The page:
The life of a volunteer coach is both challenging and time consuming. The constant juggling of demands on their time from work, family, team administration, player selection, team management, committee meetings, parents meetings…to name but a few areas.
One of the main challenges for all grassroots coaches is finding the time to plan for their training sessions and manage their daily life. Whilst wanting to do their very best for their players and giving up an inordinate amount of their own free time, planning can sometimes be the sacrifice for some coaches in favour of just putting a session on.
However, the impact of not taking the time to plan can even leave the best intended sessions, well short of what the players need and ultimately it could prove to be a bigger waste of precious time, when sessions don’t really work.
An essential part to planning is reflection and planning for that as well! The FA is reinforcing this key theme through the range of new coaching courses and through the England DNA and CPD workshops.
The “Plan – Do – Review” model is an essential tool for coaches that will enable a clearer picture of what each training session looks like, what worked, why it worked and what changes may be included for the next session.
Focusing on the “Plan” of “Plan-Do-Review”, coaches should consider the following:
• Have a clear learning focus/objective. Determine what it is your session will help the players get better at. For example, playing out from the back. Ask yourself why they need to get better at it and picture what “success” at this learning focus would look like for you. Be careful to remember that what success looks like for you and what your players are actually capable of may well be two different things! Make sure your expectations of them are realistic and relevant to the player’s age, maturation and ability.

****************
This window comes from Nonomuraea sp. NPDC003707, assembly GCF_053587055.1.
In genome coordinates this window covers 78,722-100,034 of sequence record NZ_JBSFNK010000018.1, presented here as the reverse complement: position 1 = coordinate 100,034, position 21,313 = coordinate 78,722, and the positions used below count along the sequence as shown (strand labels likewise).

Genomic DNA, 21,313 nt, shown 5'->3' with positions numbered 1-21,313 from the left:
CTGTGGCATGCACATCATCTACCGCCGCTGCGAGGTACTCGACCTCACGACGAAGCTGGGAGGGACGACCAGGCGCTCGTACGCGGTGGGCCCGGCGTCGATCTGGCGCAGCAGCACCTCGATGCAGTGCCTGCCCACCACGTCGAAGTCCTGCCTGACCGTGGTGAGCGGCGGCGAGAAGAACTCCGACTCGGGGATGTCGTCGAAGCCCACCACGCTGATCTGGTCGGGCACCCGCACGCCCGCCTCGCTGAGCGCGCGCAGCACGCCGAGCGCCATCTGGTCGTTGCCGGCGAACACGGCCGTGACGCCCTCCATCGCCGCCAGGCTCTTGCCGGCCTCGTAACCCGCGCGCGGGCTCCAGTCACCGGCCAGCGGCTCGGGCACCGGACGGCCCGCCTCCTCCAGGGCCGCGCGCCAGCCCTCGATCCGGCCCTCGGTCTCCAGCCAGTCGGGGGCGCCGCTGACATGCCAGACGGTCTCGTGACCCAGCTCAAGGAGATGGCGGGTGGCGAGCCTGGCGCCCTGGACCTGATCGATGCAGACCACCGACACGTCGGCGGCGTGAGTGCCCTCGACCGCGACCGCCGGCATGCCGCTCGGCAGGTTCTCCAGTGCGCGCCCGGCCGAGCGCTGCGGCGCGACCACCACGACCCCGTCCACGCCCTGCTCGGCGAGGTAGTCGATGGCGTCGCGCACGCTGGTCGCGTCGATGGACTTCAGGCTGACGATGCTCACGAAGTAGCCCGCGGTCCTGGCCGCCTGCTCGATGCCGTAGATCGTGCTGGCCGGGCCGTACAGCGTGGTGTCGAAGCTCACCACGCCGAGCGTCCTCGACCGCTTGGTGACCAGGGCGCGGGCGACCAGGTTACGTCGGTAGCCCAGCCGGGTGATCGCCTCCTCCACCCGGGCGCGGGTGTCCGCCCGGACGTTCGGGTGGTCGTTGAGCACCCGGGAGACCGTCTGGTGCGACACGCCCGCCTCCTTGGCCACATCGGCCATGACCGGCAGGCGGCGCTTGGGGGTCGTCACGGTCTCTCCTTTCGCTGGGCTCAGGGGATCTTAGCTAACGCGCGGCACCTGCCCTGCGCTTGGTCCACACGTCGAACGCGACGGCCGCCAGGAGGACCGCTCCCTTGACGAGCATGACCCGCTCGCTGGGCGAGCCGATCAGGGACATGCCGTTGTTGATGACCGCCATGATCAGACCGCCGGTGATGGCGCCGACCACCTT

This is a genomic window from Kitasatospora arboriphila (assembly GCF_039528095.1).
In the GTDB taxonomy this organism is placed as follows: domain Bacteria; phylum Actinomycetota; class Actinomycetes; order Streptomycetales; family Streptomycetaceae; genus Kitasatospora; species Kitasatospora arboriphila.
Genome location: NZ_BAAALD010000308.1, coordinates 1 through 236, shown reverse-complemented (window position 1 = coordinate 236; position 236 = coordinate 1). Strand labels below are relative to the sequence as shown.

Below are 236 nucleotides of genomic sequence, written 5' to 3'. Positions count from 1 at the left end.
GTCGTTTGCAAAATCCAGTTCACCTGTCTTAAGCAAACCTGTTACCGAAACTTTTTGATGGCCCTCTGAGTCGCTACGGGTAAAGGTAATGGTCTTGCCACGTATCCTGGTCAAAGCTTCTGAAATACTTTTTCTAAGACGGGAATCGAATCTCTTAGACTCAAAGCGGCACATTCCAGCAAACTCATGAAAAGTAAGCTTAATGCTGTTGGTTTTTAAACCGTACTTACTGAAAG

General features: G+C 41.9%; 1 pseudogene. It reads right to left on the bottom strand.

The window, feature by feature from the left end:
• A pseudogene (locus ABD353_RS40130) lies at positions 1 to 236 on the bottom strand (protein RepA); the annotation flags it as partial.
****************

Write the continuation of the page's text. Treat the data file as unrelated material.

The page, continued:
• Try to plan to help individual players within your team as well as the team itself. Put your session into context for these players. This might be linked to any one of the areas in the FA LTPD 4 corner model (Technical, Physical, Psychological, and Social). For example, I may add a player (e.g. Ben) to the technical corner with the explanation that Ben needs to get better at opening his body before receiving the ball to allow him to play forwards. If Ben was one of my defenders, this may link to my learning focus of playing out from the back. It might be that I have another player called Harry. I may list him in the social corner because I want him to try to help the player he receives the ball from and the next player in the direction he is going with his communication (this might be because Harry needs to communicate more with those around him).
• What areas of the pitch are you going to use? This may be limited by what you have at training. How many players do you have in your squad? How many will actually be at training? What equipment do you need? A simple drawing or outline of what each part of the session will look like.